Few winter activities are as thrilling as snowmobiling. It offers an activity suited for athletes and adventurers of all skill levels. But, to get the most out of your snowmobile, true enthusiasts know to enhance their vehicle with the proper accessories.
Snowmobiling accessories are more than just cargo bags and riding apparel. Accessories can enhance the safety and functionality of your snowmobile, creating a more comfortable and secure ride. This guide will explore various accessories to help you create the best-equipped snowmobile for your next backcountry or trail adventure.
Essential Safety Accessories
If you must pick a single accessory to pair with your snowmobile, always consider safety products first. Snowmobiling can prove dangerous for poorly equipped snowmobilers, particularly when traversing rugged backcountry terrain. Consider these essential safety accessories for your favorite snowmachine:
Head protection comes hand in hand with the adrenaline-fueled fun of snowmobiling. Therefore, it’s crucial to find the right helmet to suit you. There are three main types of helmets: modular, full-face, and snocross.
- Modular helmets provide more range of vision than full face and allow for easy eating and drinking on the go.
- Full-face helmets typically provide more protection from the elements but risk overheating or fogging the shield.
- Snocross helmets have grown in popularity for their lightweight build and clear field of vision - but these helmets come with no shield and require a separate pair of goggles for full protection.
A lot of thought can go into choosing the proper goggles for your snowmobile ride. But ultimately, you want a pair of goggles that keep your vision clear no matter the elements you face. Look for key features like anti-fog coatings, anti-scratch lenses, and helmet compatibility. If you plan on night riding, you’ll want to select goggles with night lenses or the ability to swap out lenses.
Snowmobiling comes with many risks, but frostbite is one of the most hazardous. Not wearing the proper snowmobile suit can lead to excessive cold exposure that results in frozen extremities. You’ll need a snowmobiling suit designed to retain warmth and wick away moisture to avoid such injuries. Avoiding cotton clothing at all costs is critical, as cotton merely collects moisture and allows frostbite to develop. Look for suits labeled insulated, waterproof, windproof, and moisture-wicking.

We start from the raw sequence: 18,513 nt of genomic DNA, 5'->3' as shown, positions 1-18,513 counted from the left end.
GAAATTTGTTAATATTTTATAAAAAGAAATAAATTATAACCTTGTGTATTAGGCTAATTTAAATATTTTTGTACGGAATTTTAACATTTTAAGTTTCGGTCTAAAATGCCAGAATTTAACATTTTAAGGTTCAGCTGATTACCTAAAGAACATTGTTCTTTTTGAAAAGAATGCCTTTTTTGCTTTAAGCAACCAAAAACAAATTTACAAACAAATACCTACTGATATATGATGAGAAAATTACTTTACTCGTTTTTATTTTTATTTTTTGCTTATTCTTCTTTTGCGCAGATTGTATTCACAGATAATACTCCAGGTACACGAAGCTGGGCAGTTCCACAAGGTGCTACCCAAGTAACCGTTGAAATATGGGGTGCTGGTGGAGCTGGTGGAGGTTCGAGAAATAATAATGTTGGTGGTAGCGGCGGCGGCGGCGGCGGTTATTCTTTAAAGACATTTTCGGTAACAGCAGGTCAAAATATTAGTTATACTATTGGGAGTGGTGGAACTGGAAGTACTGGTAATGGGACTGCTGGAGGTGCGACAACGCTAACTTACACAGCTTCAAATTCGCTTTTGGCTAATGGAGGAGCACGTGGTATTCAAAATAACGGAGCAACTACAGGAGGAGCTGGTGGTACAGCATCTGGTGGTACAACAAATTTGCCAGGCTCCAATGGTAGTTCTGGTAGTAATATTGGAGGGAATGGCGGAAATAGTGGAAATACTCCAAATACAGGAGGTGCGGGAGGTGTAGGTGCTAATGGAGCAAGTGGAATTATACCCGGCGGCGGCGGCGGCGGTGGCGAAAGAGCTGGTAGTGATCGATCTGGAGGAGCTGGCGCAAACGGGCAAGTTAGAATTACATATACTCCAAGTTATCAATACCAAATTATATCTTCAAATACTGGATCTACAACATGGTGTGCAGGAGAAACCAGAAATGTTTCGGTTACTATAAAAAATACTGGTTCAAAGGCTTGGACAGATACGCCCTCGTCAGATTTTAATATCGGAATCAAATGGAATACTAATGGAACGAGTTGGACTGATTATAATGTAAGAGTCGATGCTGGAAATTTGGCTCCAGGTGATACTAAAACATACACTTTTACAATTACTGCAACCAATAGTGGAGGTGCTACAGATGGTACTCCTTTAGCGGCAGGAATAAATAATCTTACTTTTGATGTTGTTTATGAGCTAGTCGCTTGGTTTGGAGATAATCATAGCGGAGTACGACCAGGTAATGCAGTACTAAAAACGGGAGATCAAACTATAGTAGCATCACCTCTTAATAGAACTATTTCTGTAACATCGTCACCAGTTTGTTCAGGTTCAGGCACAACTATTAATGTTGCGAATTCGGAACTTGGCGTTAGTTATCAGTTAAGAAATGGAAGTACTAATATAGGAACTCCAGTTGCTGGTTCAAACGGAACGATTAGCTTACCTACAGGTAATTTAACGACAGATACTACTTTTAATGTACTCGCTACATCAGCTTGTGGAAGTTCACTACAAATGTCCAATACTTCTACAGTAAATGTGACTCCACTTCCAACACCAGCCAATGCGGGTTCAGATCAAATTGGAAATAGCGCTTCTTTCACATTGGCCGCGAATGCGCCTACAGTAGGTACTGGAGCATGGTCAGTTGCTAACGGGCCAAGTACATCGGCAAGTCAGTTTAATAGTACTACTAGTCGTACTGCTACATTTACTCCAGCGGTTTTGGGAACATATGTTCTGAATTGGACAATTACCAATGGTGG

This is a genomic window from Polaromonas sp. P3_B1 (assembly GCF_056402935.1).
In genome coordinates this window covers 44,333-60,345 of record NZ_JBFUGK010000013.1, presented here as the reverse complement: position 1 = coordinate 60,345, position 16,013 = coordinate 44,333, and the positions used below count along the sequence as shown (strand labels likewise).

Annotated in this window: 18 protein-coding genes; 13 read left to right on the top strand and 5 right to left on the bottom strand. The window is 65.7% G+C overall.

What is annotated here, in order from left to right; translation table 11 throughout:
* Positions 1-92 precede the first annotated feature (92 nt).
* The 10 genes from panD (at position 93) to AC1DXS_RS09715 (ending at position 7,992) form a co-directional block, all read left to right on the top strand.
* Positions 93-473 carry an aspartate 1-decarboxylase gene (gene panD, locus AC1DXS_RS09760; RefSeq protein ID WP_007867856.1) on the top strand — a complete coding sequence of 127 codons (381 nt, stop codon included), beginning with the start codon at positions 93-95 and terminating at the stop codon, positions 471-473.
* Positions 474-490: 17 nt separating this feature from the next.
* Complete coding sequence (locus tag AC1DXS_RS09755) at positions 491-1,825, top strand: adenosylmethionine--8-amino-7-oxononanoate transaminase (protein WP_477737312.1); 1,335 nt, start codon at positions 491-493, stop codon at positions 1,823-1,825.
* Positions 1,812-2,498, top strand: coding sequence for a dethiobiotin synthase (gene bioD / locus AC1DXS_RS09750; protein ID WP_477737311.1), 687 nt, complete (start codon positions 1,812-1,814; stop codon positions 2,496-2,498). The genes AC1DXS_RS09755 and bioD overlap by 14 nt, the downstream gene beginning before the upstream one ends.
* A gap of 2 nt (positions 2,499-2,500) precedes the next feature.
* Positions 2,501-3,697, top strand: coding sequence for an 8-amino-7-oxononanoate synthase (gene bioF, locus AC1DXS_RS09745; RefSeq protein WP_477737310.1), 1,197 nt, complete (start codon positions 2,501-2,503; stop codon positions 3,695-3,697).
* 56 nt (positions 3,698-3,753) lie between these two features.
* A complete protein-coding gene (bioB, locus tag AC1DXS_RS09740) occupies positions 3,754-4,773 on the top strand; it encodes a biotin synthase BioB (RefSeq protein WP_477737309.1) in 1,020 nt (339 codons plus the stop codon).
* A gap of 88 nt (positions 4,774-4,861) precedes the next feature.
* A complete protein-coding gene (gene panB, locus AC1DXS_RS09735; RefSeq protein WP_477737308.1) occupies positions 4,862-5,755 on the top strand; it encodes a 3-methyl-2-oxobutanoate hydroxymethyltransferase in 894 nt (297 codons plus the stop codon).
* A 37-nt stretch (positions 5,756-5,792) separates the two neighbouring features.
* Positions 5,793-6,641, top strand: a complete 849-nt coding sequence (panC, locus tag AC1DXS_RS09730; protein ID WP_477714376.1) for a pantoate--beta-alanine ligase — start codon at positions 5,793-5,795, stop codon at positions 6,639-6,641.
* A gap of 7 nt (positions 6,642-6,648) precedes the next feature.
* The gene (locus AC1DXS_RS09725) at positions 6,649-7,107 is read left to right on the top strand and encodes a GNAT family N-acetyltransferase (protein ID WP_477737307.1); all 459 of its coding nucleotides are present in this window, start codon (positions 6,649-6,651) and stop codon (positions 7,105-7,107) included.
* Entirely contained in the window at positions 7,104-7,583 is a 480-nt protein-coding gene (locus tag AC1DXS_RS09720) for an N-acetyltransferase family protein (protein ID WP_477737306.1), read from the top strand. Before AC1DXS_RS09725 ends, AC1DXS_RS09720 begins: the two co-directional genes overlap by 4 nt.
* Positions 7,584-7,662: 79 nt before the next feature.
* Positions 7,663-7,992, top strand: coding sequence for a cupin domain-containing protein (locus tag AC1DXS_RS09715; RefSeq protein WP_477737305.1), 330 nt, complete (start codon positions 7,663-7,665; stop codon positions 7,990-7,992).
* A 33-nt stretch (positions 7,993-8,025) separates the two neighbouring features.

When playing in the snow, boots are always the way to go. The best boots for snowmobiling should offer a variety of features, including waterproof materials, removable liners, and ankle brace technology to prevent sprains and breaks. When fitting the boots, ensure they reach high enough up the ankle to stop snow from creeping in.
Gloves play a critical role in preventing frostbite in alpine terrain. But, of coMaxim Burse, there are hundreds of snowmobiling gloves on the market, so how to choose the right one? First and foremost, look for gloves featuring waterproof materials and insulated linings. Gloves should keep water away from your hands at all costs.
Snowmobiling-specific gloves generally come in four models - lobster, three-finger, five-finger, and traditional mittens.
- Lobster gloves separate the thumb, index and middle finger, and ring and pinky finger, into three sections, allowing for more dexterity but losing warmth.
- Three-finger gloves separate the index finger from the rest, creating three pockets (one for the thumb, one for the index, and one for the remaining fingers.) The three-finger glove offers more dexterity than lobster and more warmth than five-finger gloves.
- Five-finger gloves offer the most dexterity but lose the warmth of mittens.
- Mittens provide the most warmth of the glove options but the least dexterity.
Keeping frigid air away from your face and neck not only enhances the ride but protects your skin. The best balaclavas for warmth and comfort feature wind and waterproof technology and a fleece liner for added insulation.
First Aid Kit: